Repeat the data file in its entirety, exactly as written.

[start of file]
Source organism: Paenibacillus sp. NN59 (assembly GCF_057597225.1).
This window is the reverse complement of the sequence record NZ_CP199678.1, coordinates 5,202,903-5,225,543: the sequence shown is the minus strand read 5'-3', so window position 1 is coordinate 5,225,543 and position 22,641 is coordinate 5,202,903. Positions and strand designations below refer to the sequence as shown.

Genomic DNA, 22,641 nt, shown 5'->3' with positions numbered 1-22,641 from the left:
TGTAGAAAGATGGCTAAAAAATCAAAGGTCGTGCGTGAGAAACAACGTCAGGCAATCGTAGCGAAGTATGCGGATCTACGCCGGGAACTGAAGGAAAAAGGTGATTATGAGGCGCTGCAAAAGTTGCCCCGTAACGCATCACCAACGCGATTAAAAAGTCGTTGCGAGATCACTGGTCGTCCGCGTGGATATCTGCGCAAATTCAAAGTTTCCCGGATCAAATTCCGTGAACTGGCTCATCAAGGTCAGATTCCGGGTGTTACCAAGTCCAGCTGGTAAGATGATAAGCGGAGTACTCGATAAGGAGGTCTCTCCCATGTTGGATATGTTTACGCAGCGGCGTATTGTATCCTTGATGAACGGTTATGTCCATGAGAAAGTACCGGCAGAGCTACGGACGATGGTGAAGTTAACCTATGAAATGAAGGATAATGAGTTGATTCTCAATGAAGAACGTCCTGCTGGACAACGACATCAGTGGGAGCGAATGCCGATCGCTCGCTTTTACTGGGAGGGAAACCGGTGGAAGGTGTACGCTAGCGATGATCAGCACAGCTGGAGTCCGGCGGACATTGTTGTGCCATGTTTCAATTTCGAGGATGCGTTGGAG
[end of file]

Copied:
Source organism: Paenibacillus sp. NN59 (assembly GCF_057597225.1).
This window is the reverse complement of the sequence record NZ_CP199678.1, coordinates 5,202,903-5,225,543: the sequence shown is the minus strand read 5'-3', so window position 1 is coordinate 5,225,543 and position 22,641 is coordinate 5,202,903. Positions and strand designations below refer to the sequence as shown.

Genomic DNA, 22,641 nt, shown 5'->3' with positions numbered 1-22,641 from the left:
TGTAGAAAGATGGCTAAAAAATCAAAGGTCGTGCGTGAGAAACAACGTCAGGCAATCGTAGCGAAGTATGCGGATCTACGCCGGGAACTGAAGGAAAAAGGTGATTATGAGGCGCTGCAAAAGTTGCCCCGTAACGCATCACCAACGCGATTAAAAAGTCGTTGCGAGATCACTGGTCGTCCGCGTGGATATCTGCGCAAATTCAAAGTTTCCCGGATCAAATTCCGTGAACTGGCTCATCAAGGTCAGATTCCGGGTGTTACCAAGTCCAGCTGGTAAGATGATAAGCGGAGTACTCGATAAGGAGGTCTCTCCCATGTTGGATATGTTTACGCAGCGGCGTATTGTATCCTTGATGAACGGTTATGTCCATGAGAAAGTACCGGCAGAGCTACGGACGATGGTGAAGTTAACCTATGAAATGAAGGATAATGAGTTGATTCTCAATGAAGAACGTCCTGCTGGACAACGACATCAGTGGGAGCGAATGCCGATCGCTCGCTTTTACTGGGAGGGAAACCGGTGGAAGGTGTACGCTAGCGATGATCAGCACAGCTGGAGTCCGGCGGACATTGTTGTGCCATGTTTCAATTTCGAGGATGCGTTGGAG